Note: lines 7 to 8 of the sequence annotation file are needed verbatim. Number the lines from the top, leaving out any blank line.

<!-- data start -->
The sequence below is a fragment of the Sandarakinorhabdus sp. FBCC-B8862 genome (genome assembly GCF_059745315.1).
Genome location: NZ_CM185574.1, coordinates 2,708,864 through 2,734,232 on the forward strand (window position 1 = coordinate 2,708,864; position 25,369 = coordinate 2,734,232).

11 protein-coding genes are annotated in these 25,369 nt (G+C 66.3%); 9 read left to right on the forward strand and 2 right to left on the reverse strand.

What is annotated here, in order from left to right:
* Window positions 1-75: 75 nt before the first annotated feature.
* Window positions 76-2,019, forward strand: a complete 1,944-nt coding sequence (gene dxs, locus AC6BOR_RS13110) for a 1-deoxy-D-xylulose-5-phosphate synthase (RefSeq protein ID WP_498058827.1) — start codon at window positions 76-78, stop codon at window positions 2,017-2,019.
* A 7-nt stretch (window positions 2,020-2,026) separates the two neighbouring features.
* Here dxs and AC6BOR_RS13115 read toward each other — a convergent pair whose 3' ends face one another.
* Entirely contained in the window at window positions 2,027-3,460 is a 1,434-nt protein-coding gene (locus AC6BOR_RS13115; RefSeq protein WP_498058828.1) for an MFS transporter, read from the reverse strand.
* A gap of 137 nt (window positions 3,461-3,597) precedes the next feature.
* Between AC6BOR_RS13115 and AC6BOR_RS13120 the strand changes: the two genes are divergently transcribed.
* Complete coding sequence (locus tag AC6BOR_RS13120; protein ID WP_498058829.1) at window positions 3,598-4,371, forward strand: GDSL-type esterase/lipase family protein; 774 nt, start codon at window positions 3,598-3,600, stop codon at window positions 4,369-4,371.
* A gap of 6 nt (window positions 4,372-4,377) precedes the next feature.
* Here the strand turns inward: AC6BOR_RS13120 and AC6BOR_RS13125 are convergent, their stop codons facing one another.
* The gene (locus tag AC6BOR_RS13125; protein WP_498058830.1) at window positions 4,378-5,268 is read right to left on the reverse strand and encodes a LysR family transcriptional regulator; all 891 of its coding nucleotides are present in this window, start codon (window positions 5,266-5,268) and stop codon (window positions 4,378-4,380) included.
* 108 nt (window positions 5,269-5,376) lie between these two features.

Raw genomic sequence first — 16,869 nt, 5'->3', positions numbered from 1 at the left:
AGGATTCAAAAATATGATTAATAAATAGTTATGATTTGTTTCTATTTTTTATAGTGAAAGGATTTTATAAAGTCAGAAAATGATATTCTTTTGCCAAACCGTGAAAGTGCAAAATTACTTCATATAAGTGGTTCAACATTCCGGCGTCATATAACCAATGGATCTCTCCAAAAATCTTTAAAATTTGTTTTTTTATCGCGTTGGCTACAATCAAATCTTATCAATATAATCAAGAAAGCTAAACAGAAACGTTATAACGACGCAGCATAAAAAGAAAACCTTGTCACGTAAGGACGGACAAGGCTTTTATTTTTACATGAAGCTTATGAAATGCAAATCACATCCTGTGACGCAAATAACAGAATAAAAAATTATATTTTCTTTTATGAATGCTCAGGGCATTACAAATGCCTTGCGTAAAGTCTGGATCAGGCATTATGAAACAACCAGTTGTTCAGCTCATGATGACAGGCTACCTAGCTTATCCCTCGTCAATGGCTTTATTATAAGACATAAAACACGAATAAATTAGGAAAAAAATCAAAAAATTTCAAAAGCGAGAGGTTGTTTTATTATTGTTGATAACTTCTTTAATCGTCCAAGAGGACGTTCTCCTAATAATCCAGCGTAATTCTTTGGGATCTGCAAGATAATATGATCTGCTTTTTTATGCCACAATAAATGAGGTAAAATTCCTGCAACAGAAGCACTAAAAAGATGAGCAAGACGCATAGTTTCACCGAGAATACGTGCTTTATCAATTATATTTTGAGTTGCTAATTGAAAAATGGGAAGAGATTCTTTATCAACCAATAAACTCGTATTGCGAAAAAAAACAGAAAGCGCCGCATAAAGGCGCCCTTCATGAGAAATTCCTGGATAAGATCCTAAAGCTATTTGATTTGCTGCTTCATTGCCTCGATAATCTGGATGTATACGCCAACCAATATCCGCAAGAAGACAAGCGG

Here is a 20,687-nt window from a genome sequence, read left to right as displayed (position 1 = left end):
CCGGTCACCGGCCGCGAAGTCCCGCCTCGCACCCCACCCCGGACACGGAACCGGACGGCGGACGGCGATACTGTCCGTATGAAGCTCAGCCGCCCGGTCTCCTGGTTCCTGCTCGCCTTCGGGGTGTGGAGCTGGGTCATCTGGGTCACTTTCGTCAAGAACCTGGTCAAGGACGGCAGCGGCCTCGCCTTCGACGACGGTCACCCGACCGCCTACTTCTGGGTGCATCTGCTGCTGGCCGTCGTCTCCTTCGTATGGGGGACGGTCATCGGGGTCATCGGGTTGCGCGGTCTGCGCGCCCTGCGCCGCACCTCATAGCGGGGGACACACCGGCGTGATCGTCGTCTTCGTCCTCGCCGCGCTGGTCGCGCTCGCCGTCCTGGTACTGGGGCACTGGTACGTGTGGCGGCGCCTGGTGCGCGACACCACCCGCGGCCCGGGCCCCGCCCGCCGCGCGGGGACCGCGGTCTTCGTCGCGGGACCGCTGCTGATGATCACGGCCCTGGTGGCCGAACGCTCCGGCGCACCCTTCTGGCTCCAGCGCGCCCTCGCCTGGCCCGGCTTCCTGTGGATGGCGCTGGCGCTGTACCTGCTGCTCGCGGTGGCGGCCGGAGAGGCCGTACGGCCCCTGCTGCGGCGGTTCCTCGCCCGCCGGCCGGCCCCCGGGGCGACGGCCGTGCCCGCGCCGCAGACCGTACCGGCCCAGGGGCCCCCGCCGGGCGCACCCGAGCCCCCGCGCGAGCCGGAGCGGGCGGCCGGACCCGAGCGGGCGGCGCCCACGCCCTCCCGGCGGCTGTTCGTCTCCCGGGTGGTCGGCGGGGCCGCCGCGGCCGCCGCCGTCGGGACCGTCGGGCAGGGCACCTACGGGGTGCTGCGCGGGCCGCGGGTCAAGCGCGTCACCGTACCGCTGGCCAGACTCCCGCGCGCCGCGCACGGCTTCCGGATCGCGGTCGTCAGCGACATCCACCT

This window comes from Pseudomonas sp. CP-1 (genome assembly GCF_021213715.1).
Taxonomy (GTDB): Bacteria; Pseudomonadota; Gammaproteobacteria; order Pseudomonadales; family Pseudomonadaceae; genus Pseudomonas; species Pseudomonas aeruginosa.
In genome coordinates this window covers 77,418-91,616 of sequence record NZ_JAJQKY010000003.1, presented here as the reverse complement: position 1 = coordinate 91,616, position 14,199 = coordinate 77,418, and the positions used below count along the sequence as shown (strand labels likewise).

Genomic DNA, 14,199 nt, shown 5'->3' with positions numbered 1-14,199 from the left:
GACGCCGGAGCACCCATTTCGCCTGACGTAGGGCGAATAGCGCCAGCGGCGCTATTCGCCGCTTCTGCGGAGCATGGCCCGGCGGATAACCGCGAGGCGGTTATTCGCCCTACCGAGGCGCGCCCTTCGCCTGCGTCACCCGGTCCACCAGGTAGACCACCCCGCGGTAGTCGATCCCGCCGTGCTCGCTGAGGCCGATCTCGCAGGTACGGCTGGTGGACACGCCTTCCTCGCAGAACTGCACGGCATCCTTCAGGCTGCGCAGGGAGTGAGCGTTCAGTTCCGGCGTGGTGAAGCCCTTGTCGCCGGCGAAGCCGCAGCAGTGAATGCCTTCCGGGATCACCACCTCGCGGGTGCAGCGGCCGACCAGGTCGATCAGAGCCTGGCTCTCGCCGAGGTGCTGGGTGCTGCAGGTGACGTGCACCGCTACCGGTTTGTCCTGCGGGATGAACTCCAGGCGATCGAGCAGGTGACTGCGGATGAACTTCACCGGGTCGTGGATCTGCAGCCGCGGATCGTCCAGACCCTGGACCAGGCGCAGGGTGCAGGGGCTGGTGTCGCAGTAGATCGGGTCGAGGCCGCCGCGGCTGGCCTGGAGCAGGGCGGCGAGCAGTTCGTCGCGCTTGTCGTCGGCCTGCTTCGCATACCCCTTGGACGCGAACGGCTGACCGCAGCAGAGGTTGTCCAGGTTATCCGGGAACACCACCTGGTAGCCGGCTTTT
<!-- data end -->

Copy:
* A 7-nt stretch (window positions 2,020-2,026) separates the two neighbouring features.
* Here dxs and AC6BOR_RS13115 read toward each other — a convergent pair whose 3' ends face one another.